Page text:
Love that comment Andy: “preemptive scolding.” That’s exactly right. Great way to think about it. Thanks for sharing that!
Hello, Leary and Armin.
Thank you for presenting the topic of shame and for allowing your own vulnerability into the discussion, which certainly invites your listeners to do the same. My family was a very dysfunctional one in which my mother made statements similar to what you experienced and, in addition, brought a man into our home as stepfather who abused my brother, my sister and me physically, emotionally and sexually. The true saving grace for us, in multifaceted ways, was that we were also introduced to Jesus Christ at a very young age (by a teenage babysitter!) and came to accept His precious gift of salvation.
With that brief introduction, I wanted to add something to your discussion. As you mentioned, realizing that your life is marked by shame is the first great step. In my own experience, it also takes time and faith as well as consistent work to change that. It has been more than 40 years since the little girl inside me was broken and made to feel very ashamed. Thank God that He is patient! And, although I’ve removed countless bricks from my walls, there are days when I’ve cemented a few new ones in place until realizing that my hammer needed to break through them once again. We are all unique individuals, but thankfully the Lord understands who we are and guides us along a healing course designed specifically for each of His beloved children. I offer these comments with prayer for those who have gone through childhood struggles, that they will be patient and trusting, knowing that a loving Lord will graciously steer them forward…”from one degree of glory to another” (II Cor 3:18).
Thank you again for your encouraging podcast. May your ministry be blessed!
Thanks for sharing your story Tammy. God is so good to nurture us through the healing process when we let Him. So appreciate that you shared how He did that for you.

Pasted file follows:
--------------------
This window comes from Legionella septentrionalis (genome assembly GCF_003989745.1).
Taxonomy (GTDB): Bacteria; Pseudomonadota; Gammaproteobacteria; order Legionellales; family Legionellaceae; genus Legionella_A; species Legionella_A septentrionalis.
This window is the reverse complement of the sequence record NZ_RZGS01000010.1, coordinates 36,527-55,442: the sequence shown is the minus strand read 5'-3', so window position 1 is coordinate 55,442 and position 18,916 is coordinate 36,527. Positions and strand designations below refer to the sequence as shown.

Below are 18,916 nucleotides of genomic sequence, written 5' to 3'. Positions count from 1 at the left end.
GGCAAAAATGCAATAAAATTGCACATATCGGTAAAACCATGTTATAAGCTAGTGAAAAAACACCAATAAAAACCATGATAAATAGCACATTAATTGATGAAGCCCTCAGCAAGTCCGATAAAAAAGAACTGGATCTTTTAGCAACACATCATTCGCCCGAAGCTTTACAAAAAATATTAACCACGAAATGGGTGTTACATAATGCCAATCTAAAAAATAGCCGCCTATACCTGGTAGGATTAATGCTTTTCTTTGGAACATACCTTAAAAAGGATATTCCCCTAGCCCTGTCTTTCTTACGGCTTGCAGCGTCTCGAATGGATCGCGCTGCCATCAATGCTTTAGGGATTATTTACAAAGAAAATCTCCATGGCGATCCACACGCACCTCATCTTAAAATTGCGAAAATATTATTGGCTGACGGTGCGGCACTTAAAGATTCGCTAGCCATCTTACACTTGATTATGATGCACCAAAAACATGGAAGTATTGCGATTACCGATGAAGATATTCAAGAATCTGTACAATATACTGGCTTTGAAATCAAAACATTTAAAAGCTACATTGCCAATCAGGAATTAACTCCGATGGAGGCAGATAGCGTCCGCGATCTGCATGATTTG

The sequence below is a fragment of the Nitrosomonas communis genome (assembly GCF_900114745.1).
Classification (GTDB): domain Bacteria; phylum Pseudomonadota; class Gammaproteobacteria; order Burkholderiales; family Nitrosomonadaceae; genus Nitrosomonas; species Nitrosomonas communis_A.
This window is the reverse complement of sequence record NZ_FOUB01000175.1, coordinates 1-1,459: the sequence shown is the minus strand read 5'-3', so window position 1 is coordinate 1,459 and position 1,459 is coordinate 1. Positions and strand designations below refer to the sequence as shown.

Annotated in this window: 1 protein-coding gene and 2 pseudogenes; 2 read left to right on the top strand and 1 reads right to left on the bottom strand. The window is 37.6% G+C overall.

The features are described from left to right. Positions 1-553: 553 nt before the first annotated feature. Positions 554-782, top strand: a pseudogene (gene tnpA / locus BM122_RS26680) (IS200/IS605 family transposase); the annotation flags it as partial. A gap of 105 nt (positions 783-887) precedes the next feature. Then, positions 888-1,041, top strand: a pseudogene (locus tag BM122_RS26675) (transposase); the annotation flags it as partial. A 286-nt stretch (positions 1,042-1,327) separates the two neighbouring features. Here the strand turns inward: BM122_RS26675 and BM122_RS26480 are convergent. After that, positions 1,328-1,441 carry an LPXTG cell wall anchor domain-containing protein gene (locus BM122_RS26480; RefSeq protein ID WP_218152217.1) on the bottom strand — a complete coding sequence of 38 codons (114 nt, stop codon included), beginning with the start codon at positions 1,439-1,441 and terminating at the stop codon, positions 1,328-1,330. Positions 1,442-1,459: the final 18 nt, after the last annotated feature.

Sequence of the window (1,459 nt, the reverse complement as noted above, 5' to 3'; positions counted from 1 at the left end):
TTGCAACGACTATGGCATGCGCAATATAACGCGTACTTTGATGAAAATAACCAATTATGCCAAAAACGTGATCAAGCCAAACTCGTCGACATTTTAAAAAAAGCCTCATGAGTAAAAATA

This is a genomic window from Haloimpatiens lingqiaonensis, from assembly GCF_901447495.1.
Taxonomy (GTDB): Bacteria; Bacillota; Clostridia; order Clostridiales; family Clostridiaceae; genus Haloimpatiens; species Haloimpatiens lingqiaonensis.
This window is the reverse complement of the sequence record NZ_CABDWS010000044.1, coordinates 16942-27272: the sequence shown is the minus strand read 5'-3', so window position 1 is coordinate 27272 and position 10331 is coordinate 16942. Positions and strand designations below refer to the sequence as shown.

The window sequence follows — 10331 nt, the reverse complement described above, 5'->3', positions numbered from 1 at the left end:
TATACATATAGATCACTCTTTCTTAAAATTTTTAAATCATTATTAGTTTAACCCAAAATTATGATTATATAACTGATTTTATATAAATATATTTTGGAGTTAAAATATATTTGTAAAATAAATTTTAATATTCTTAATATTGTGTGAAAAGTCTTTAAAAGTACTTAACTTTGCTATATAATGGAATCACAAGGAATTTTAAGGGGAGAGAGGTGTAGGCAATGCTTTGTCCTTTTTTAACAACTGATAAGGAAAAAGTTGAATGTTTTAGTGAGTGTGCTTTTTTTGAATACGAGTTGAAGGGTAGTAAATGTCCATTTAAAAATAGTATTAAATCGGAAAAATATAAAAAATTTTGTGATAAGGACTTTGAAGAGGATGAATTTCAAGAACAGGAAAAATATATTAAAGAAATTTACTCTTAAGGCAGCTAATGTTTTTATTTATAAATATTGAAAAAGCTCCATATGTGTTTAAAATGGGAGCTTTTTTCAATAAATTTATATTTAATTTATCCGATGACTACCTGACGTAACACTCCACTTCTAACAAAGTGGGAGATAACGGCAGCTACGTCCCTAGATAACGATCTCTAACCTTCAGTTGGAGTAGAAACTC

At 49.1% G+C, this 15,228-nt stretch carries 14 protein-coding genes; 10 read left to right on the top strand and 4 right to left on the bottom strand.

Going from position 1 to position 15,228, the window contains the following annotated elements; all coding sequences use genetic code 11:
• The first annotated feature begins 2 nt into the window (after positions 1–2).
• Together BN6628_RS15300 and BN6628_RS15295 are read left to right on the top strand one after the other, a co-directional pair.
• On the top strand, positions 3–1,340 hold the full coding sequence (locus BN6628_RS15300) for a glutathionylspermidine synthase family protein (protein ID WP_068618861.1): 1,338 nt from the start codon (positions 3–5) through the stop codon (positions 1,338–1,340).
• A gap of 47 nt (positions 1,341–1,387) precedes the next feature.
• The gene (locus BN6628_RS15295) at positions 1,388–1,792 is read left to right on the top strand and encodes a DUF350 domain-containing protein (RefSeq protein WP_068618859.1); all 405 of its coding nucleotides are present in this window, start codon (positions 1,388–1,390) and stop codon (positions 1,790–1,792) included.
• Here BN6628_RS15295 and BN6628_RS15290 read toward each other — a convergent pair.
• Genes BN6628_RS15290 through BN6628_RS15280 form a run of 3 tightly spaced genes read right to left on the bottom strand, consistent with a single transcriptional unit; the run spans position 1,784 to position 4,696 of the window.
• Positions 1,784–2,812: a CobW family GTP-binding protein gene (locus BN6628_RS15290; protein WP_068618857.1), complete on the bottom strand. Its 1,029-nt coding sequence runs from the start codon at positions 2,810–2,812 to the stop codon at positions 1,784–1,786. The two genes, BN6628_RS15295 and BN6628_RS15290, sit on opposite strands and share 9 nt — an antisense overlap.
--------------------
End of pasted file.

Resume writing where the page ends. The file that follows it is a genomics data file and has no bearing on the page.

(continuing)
Wow….what a GREAT podcast! I discovered it last night and replayed again and again. And…I will most likely replay some more! Thank you both for your openness on such a deep and personal level. Five and a half years ago I began a journey (at the time NOT a journey I wanted to go on) of looking at all my “stuff”. It has been a slow, painful and tedious process. At 63 I am JUST beginning to “get” it. I keep peeling back the layers and, just when I think I might be “done”, God pulls another something out of his never ending arsenal as if to say, “oh, did I mention this yet?” Really?! I love your “wall of shame” reference. Something new to chew on. I hope a lot of people listen to this podcast. It would encourage many!! You two are the best!
Thanks Kristi. It takes courage to plow through the effects of shame-based thinking but we get much healthier as a result. Here’s to your courage and renewed mind. So appreciate that you listened — even more than once 🙂 and especially that you stopped by here to let us know.
Great podcast Leary & Armin!
The way you dialogue together is wonderful. Thank you for your transparency and all the gifts you share! Looking forward to future shows.
Thanks for listening Elizabeth and letting us know you did!
Leary, I love this personal and accurate glimpse into the difference between shame and guilt. Thank you for being brave enough to share your insights on this very relevant topic!!
Thanks for listening Molly!